A Navy Department analyst newly installed as head of supplies at the Naval Sea Logistics Center at Port Hueneme, Calif., was right to blow the whistle and reveal an estimated $32 million in poorly tracked equipment inventory, according to the Office of Special Counsel.
In a May 7 letter to President Trump and congressional leaders, Special Counsel Henry Kerner backed investigators at the Navy inspector general’s office who had concluded that the whistleblower—whose name is redacted—was on solid ground in flagging the missing parts and supplies and the Navy’s failure to follow all security procedures for proper warehouse storage.
“A whistleblower exposed the sloppy handling of millions of dollars’ worth of military equipment, along with the mishandling of classified information,” Kerner said in releasing his letter. “This case resulted in new polices to ensure more accountability, demonstrating the kind of good-government reforms that can result when whistleblowers see a problem and speak up.”
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He alleged that Port Hueneme warehouse employees failed to properly maintain and record inventory over a number of years and that classified inventory items were not identified and stored in a secure manner in accordance with Defense Department and Navy regulations, the OSC said. The Navy IG substantiated the majority of the allegations after an inventory of 402 items at the Navy’s Surface Warfare Center, of which 26 were found to have been stored unsafely.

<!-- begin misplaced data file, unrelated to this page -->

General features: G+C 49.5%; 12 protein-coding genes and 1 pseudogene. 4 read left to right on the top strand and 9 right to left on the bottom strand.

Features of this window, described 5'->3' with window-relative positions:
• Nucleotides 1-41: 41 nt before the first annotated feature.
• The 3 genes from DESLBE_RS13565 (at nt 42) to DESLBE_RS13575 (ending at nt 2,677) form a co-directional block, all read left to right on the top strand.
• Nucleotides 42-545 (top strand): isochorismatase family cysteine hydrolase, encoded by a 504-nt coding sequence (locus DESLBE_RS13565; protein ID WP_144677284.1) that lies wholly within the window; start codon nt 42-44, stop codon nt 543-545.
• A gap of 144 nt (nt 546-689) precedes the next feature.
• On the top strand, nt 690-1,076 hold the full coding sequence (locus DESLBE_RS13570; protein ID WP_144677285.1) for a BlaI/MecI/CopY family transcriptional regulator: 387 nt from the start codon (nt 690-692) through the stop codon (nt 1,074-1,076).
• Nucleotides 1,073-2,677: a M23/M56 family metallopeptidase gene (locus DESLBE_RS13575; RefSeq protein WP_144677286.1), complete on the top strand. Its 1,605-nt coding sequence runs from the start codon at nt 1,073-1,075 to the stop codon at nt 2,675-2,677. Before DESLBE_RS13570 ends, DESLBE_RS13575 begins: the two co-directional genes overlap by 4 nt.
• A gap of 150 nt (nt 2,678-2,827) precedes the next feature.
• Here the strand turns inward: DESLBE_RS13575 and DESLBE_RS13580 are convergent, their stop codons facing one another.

In addition, “the complainant's supervisory chain of command failed to take appropriate action when told of significant amounts of unaccounted for” operations supplies and materials, investigators said.
Only one allegation was not fully substantiated, because “there was no data quantifying the impact …unfilled requests had on Navy ships’ readiness."
Though the whistleblower, on reading a draft report, challenged the accuracy of one portion, the OSC concluded that overall the IG’s conclusions were proper.
After the disclosure, the OSC noted, the Naval Sea Logistics Center took control of two of the Port Hueneme warehouses in 2016, and “the number of unaccounted-for line items began to decrease significantly, indicating that its inventory oversight has become effective.” By November 2017, a new inventory showed that records and been updated to account for all items, in part because the center hired additional employees and contracted out for support.